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Software Seminar Series (S3)

Artem Khyzha

Tuesday, February 20, 2018

10:45am Lecture hall 1, level B

Artem Khyzha, PhD Student, Instituto IMDEA Software

Safe Privatization in Transactional Memory

Abstract:

Transactional memory (TM) facilitates the development of concurrent applications by letting the programmer designate certain code blocks as atomic. Programmers using a TM often would like to access the same data both inside and outside transactions, e.g., to improve performance or to support legacy code. In this case, programmers would ideally like the TM to guarantee strong atomicity, where transactions can be viewed as executing atomically also with respect to non-transactional accesses. Since guaranteeing strong atomicity for arbitrary programs is prohibitively expensive, researchers have suggested guaranteeing it only for certain data-race free (DRF) programs, particularly those that follow the privatization idiom: from some point on, threads agree that a given object can be accessed non-transactionally. Supporting privatization safely in a TM is nontrivial, because this often requires correctly inserting transactional fences, which wait until all active transactions complete. In this talk, I will present a notion of DRF that takes into account transactional fences and show that it allows the programmer to safely use the privatization idiom. In particular, I will argue that a program indeed has strongly atomic semantics, when a TM satisfies a certain condition generalizing opacity and the program using it is DRF assuming strong atomicity.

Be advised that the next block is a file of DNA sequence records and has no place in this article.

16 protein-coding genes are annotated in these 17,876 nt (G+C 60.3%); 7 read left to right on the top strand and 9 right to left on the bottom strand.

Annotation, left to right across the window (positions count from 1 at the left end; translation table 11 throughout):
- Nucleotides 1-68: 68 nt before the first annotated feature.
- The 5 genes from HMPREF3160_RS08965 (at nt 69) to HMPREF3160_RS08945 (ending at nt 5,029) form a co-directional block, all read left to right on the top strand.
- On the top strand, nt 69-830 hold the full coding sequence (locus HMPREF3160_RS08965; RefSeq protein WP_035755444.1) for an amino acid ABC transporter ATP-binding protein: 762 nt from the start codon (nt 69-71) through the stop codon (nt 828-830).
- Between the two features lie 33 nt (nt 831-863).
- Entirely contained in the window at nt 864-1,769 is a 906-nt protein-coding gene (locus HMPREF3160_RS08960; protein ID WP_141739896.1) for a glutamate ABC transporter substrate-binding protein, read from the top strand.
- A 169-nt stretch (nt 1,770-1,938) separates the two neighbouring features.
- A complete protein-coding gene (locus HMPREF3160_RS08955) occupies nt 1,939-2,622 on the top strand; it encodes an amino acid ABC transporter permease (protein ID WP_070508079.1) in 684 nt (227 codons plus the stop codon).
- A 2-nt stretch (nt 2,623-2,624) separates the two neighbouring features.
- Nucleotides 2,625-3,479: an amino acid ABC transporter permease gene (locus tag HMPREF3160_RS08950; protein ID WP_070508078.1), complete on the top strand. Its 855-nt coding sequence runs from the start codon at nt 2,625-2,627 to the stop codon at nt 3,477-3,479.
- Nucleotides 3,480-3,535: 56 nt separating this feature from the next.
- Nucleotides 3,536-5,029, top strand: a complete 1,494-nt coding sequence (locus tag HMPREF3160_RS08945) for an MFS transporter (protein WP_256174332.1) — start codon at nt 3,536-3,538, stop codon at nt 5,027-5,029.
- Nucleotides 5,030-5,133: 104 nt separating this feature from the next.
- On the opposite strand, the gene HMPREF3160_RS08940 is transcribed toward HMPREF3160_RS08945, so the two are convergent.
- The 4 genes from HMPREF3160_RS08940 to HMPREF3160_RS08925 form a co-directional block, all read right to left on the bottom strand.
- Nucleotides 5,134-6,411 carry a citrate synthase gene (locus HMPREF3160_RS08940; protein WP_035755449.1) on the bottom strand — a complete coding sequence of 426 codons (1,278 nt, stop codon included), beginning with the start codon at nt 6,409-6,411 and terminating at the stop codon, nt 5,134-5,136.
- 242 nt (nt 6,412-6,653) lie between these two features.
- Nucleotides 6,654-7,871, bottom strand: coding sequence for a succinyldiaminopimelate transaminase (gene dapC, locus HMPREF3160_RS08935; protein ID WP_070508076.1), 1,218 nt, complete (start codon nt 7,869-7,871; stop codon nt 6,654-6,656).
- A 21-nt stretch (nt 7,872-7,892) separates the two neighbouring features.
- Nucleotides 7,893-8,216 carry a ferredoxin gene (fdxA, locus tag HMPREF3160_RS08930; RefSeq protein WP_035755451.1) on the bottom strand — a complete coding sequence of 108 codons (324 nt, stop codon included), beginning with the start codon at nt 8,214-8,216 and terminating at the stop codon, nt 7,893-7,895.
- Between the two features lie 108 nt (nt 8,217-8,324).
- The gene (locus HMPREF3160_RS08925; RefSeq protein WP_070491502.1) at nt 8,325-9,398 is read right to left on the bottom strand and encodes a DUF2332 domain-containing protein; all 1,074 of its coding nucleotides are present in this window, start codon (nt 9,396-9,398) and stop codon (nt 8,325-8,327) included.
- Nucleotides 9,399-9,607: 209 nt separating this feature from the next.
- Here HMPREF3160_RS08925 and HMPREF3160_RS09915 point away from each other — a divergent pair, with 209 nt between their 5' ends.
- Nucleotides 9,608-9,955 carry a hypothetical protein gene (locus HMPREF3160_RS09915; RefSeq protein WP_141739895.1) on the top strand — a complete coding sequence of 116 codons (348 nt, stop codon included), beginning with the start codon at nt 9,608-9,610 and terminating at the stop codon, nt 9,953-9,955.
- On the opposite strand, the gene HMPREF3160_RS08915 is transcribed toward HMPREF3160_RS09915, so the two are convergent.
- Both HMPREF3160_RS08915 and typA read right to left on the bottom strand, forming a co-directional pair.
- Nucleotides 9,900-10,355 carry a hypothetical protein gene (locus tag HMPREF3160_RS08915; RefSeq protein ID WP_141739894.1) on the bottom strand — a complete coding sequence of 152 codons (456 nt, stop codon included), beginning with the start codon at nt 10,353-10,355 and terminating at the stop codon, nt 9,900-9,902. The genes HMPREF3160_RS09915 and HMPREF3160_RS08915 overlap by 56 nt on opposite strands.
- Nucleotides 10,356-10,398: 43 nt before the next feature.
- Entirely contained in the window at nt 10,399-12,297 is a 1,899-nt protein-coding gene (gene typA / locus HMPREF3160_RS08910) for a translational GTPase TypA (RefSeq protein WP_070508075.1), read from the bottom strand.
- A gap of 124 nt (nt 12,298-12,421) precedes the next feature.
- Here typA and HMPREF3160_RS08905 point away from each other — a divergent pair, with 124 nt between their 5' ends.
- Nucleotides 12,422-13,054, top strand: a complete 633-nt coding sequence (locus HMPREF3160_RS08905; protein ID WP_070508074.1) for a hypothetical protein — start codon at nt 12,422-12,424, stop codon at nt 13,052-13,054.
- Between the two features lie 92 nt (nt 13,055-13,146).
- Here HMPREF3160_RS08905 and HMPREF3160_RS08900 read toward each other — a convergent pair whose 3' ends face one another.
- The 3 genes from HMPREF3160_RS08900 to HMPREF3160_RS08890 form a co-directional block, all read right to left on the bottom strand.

Time and place:
10:45am Lecture hall 1, level B
IMDEA Software Institute, Campus de Montegancedo
28223-Pozuelo de Alarcón, Madrid, Spain


Joseph Izraelevitz

Thursday, February 08, 2018

3:00pm Meeting room 302 (Mountain View), level 3

Joseph Izraelevitz, Post-doctoral Researcher, Instituto IMDEA Software

Theory and Practice for Programming on Nonvolatile Memory

Abstract:

It is expected that nonvolatile, byte-addressable memory (NVM) will soon be commonplace. However, registers and caches are expected to remain transient. In the event of a power failure, NVM content will be preserved, but data stored in the cache and processor will be lost. Since main memory is customarily seen through the filter of current cache contents, data must be carefully managed in NVM to ensure consistency in the wake of a crash. In this work, we introduce a new memory persistency model, explicit epoch persistency, that builds upon and generalizes prior work. Our model captures both hardware buffering and fully relaxed consistency, and subsumes both existing and proposed instruction set architectures. Using the persistency model, we present an automated transform to convert any linearizable, nonblocking concurrent object into one that is also correct for nonvolatile memory. While this transform is correct, it is not necessarily performant. To reduce this overhead, we developed a new design paradigm that we call periodic persistence. In a periodically persistent data structure, updates are made "in place," but can safely leak back to memory in any order, because only those updates that are known to be valid will be heeded during recovery. To guarantee forward progress, we periodically force a write-back of all dirty data in the cache, ensuring that all "sufficiently old" updates have indeed become persistent, at which point they become semantically visible to the recovery process. Experiments with a prototype implementation suggest that periodic persistence can offer substantially better performance than either file-based or incrementally persistent (per-access write-back) alternatives.